Mark Andrus–Anglican Covenant statment made at the House of Bishops meeting

I also want to remember the statement of the Primate of Korea, who with two other primates addressed our House of Bishops on the subject of the proposed covenant. He strikingly said that the province he served would reject the proposed covenant, because, in their considered opinion, to accept would be to internalize the colonialism the has inhered in the historical relationship between the Anglican provinces of the West and their province.

My own memory is of having participated in the Lambeth Conference, 2008, a conference where it was made widely clear that we would have a non-legislative meeting ”“ no voting. There were a series of meetings held on the proposed covenant, all of which I attended. The points of view expressed about the fourth part of the proposed covenant, which contains a mechanism whereby errant (in the judgment of some larger part of the Communion) provinces could have their status as full and equal members of the Communion reduced, were strongly negative. In our daily Indaba groups (discussion groups of about 40 bishops each), the proposed covenant was a discussion topic on one day. Though there was no voting, as advertised, amazingly the report that came out from Lambeth regarding the content of the conference said that a majority of participants favored an Anglican covenant. No mention was made of the opinions expressed in the meetings focused on the proposed covenant.

Read it all.


Posted in * Anglican - Episcopal, Anglican Covenant, Episcopal Church (TEC), Lambeth 2008, TEC Bishops

7 comments on “Mark Andrus–Anglican Covenant statment made at the House of Bishops meeting

  1. Rob Eaton+ says:

    If Bp Anderson’s comment is the anamnetic moment for the Covenant, then Bp Andrus is only off by 45 years. Such a ploy. Perhaps, though, we should show compassion for historical ignorance.
    This is the problem with a body whose collective memory is defined only by those who are currently present.
    Thank God we have 4 Gospels which are brought forward to us as the Body of Christ weekly, so we do not lose focus or remembrance of just Who is in fact the Risen Christ.

  2. driver8 says:

    each of you here, and the dioceses you serve, through your formal companion diocese relationships and your many lines of mutual ministry and service that stretch in every direction across the whole of the Communion have sent the strongest, most positive message possible about our solidarity with the Communion

    It’s no surprise that Bishop Andrus thinks the Covenant is “A BAD THING”. What is funny and sad is the obviously barking mad view about what messages they have been sending to the wider Communion.

  3. Teatime2 says:

    If those were truly the sentiments of the “primate of Korea,” one wonders why he would be Anglican at all if he’s concerned about “internalizing colonialism.” Do they ever listen to themselves?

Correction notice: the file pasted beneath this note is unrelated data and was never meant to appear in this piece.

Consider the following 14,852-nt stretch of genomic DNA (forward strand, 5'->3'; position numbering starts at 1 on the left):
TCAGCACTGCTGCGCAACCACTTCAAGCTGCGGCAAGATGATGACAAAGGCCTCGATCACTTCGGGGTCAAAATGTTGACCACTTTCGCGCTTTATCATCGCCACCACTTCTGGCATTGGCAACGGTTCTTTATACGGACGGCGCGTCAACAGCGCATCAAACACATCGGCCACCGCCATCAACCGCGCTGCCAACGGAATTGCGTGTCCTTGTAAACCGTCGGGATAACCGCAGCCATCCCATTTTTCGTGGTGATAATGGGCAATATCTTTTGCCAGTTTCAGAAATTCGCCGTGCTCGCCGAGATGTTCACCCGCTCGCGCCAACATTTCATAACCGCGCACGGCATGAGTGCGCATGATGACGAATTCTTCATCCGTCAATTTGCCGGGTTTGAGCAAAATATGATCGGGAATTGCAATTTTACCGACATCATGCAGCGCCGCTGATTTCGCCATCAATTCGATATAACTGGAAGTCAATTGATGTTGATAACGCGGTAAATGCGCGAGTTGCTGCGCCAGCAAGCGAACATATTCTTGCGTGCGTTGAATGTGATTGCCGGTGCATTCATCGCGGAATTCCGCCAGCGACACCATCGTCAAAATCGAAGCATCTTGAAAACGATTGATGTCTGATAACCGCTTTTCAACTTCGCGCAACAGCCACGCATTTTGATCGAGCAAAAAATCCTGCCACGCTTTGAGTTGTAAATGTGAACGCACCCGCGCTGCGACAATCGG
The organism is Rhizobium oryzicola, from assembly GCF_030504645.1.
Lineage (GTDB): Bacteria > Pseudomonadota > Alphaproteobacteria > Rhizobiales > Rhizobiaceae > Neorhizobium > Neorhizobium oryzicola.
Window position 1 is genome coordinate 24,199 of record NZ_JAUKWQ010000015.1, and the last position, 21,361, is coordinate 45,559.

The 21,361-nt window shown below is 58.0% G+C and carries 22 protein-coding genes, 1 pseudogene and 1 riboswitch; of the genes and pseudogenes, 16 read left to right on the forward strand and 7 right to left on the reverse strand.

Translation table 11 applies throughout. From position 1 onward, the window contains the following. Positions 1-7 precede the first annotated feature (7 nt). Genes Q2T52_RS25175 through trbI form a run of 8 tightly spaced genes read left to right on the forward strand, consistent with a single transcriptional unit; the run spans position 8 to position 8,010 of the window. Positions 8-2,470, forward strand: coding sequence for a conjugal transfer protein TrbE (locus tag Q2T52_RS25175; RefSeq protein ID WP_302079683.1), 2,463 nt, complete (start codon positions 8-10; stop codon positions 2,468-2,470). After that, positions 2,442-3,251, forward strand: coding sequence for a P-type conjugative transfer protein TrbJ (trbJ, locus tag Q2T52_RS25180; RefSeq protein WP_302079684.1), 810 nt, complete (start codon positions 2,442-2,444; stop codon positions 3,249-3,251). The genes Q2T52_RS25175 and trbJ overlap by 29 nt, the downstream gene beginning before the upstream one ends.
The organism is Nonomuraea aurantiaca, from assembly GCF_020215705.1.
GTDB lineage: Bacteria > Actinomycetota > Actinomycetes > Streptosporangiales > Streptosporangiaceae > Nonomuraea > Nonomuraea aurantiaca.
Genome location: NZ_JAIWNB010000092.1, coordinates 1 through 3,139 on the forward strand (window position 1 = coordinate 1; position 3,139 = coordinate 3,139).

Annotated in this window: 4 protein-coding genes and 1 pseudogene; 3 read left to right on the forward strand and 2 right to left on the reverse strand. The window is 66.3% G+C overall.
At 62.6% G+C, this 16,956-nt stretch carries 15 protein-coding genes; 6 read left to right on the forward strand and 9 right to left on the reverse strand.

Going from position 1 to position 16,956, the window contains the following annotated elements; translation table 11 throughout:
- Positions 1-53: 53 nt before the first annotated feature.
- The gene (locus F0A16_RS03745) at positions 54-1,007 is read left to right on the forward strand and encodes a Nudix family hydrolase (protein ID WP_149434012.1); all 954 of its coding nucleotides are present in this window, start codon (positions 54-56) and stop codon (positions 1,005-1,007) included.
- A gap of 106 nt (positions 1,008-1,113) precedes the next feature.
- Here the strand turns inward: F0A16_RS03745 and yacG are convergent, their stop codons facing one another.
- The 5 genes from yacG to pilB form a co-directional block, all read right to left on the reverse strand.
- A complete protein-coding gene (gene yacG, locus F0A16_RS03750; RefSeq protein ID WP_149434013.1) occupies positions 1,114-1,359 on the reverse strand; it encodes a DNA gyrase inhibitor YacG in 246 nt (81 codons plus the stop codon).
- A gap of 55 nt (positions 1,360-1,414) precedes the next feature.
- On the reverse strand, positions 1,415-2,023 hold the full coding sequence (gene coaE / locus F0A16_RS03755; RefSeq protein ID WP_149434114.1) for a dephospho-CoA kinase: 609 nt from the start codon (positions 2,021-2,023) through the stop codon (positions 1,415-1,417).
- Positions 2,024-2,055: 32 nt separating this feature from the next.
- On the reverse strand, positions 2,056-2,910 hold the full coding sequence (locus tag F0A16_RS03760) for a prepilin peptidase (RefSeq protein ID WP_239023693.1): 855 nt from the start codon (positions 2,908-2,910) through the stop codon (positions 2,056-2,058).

4. Br. Michael says:

    Heaven forbid that the AC be bound by common doctrine and belief. After all we want to be autonomous and free to do what we feel is right in our own eyes. Now where have I read that?

  5. dwstroudmd+ says:

    Well, if history is any prognosticator, TEc would have signed anything and continued to do as it pleased a la the Griz et alia laying hands on VGR, so why is Andrus’ vexed? The ABC copied the TEc playbook? Amazingly short-sighted view of his own “process” – probably due to undigested chicken dinners or such.

  6. tired says:

    ” I took him to mean that we hold together as a spiritual body, whose bonds are more than affection, but are the love of Christ, the vivifying blood that reaches each community of the Communion equally… Affirming the Covenant, besides the negatives factors I have mentioned, is totally unnecessary to tell our sisters and brothers that we love them”

    Communion? What communion? Instead – he has a Potemkin Village notion intended to mislead others, and from which he and certain other clergy might seek a false credibility or authority.


  7. MichaelA says:

    Mark Andrus is right about one thing: Lambeth 2008 with its “Indaba”, and lack of conciliar debate and resolution, provides no basis or foundation for anything.

    In 1998 the Lambeth Conference functioned as a council of bishops: A number of bishops demanded that a motion be debated which (to the dismay of the AC/Lambeth palace bureaucracy) was not on the official agenda. After extensive and vigorous debate, that motion became Lambeth Resolution I:10 on Human Sexuality. It was passed by a massive majority of bishops.

    Since then, the AC/Lambeth bureaucracy and the western liberals have worked (for different reasons) to bury Resolution I:10. But it just won’t die, because it truly did represent the considered will of the bishops of the whole Communion.

    By contrast Lambeth 2008, the conduct of which was specifically designed to prevent any more “surprises” like Resolution 1.10, does not resonate with anyone. It is already in process of being forgotten, a few short years later.